The families preparing the public and private installations do so with pride and joy. They smile at the striking images of skulls and gore. They revel in their distinct indigenous customs which survived the Christian influence of All Souls Day and the cultural colonisation of Halloween, which fall on the same day. Yes, they celebrate both of these traditions, but they have never strayed from the expression of Mexican culture which is Dia de los Muertos.

God bless my Taxi.

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We craned our necks for the source of the excitement. We could hear it but we couldn’t see it.

What was it?

Horns blaring, engines roaring, people shouting, music blaring, bells ringing.

From atop the hill we had a great vantage point over Zacatecas and its surrounds, yet we still couldn’t determine the source of the noise.

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Was it a protest, was it a celebration, a festival, a fiesta, a beauty contest, a football game…?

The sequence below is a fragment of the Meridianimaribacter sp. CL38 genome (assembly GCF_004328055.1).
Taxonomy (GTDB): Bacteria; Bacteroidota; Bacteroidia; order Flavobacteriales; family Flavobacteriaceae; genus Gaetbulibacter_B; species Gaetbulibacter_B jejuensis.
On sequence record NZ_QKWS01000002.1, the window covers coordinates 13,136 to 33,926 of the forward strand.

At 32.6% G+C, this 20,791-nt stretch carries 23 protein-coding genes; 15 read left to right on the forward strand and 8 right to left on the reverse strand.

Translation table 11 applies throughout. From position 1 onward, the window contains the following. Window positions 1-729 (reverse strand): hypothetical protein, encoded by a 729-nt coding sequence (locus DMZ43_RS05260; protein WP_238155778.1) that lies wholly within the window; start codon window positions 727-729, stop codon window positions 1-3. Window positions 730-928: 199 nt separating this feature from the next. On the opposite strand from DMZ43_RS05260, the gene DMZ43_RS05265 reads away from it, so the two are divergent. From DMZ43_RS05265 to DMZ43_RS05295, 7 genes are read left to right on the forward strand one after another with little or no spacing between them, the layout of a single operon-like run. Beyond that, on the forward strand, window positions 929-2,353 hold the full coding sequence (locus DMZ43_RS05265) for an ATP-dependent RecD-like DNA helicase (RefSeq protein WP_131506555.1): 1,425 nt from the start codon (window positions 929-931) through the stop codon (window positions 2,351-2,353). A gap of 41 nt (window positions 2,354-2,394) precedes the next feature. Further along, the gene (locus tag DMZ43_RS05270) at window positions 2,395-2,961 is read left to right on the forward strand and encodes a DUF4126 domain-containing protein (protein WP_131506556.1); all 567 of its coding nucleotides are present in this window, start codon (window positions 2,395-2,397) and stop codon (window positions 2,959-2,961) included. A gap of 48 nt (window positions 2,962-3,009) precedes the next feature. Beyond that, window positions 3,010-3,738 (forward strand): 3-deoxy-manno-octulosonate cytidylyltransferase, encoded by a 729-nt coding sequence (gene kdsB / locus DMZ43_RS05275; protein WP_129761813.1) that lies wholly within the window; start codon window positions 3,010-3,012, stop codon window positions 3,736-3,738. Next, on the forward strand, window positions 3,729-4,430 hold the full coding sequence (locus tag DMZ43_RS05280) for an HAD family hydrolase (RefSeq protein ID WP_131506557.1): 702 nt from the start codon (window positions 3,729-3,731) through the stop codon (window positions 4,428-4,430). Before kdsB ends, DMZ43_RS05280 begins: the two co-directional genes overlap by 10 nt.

It’s often hard to tell in Mexico, as any event seems to be a perfect pretext to become boisterous. Any day, any time.

The origin of the pandemonium eventually revealed itself. A fleet of brightly decorated taxis rounded the bend and climbed the hill in a convoy of commotion. Vehicles were draped in streamers, covered in balloons and painted or wrapped in the national flag. Red, white and green dominated the scene as more and more taxis wound their way up the hill to the church.

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Why?

To be blessed, of course.

On this particular day, the taxis of Zacatecas were receiving their annual blessing from the priest and, through him, the almighty. They were asking for protection and, no doubt, many lucrative fairs for the next 12 months.

Patriotically-adorned taxis and motorised mayhem lined up outside the church and the noise eventually subsided as the drivers and their family and friends waited for the priest to bless every vehicle in turn.